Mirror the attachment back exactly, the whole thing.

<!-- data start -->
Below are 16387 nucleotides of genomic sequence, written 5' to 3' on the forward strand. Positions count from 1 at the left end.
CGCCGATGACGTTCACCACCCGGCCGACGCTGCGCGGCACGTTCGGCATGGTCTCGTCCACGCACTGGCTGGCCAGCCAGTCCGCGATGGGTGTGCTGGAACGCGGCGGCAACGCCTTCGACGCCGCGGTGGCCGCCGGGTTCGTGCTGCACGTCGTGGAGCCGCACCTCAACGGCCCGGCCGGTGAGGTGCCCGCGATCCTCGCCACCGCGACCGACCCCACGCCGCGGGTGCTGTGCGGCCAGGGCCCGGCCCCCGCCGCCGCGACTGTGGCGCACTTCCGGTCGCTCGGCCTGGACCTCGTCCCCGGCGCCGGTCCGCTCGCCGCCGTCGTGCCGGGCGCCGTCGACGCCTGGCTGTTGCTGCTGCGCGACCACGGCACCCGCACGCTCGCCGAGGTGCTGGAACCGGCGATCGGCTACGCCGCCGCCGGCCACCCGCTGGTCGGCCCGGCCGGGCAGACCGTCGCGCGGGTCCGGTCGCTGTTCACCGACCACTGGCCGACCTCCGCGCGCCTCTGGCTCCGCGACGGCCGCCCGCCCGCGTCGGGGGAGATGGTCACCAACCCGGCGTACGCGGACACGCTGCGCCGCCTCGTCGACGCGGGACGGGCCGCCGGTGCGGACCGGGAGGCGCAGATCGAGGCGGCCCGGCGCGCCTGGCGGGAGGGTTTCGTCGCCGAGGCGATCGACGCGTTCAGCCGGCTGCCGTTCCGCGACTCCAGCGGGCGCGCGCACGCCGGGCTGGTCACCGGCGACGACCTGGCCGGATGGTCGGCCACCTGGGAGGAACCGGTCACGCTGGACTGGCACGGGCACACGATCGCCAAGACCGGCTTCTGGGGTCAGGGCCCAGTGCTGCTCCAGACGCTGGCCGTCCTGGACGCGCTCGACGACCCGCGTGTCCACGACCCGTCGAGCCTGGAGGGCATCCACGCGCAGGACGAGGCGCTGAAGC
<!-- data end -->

Below are 16387 nucleotides of genomic sequence, written 5' to 3' on the forward strand. Positions count from 1 at the left end.
CGCCGATGACGTTCACCACCCGGCCGACGCTGCGCGGCACGTTCGGCATGGTCTCGTCCACGCACTGGCTGGCCAGCCAGTCCGCGATGGGTGTGCTGGAACGCGGCGGCAACGCCTTCGACGCCGCGGTGGCCGCCGGGTTCGTGCTGCACGTCGTGGAGCCGCACCTCAACGGCCCGGCCGGTGAGGTGCCCGCGATCCTCGCCACCGCGACCGACCCCACGCCGCGGGTGCTGTGCGGCCAGGGCCCGGCCCCCGCCGCCGCGACTGTGGCGCACTTCCGGTCGCTCGGCCTGGACCTCGTCCCCGGCGCCGGTCCGCTCGCCGCCGTCGTGCCGGGCGCCGTCGACGCCTGGCTGTTGCTGCTGCGCGACCACGGCACCCGCACGCTCGCCGAGGTGCTGGAACCGGCGATCGGCTACGCCGCCGCCGGCCACCCGCTGGTCGGCCCGGCCGGGCAGACCGTCGCGCGGGTCCGGTCGCTGTTCACCGACCACTGGCCGACCTCCGCGCGCCTCTGGCTCCGCGACGGCCGCCCGCCCGCGTCGGGGGAGATGGTCACCAACCCGGCGTACGCGGACACGCTGCGCCGCCTCGTCGACGCGGGACGGGCCGCCGGTGCGGACCGGGAGGCGCAGATCGAGGCGGCCCGGCGCGCCTGGCGGGAGGGTTTCGTCGCCGAGGCGATCGACGCGTTCAGCCGGCTGCCGTTCCGCGACTCCAGCGGGCGCGCGCACGCCGGGCTGGTCACCGGCGACGACCTGGCCGGATGGTCGGCCACCTGGGAGGAACCGGTCACGCTGGACTGGCACGGGCACACGATCGCCAAGACCGGCTTCTGGGGTCAGGGCCCAGTGCTGCTCCAGACGCTGGCCGTCCTGGACGCGCTCGACGACCCGCGTGTCCACGACCCGTCGAGCCTGGAGGGCATCCACGCGCAGGACGAGGCGCTGAAGC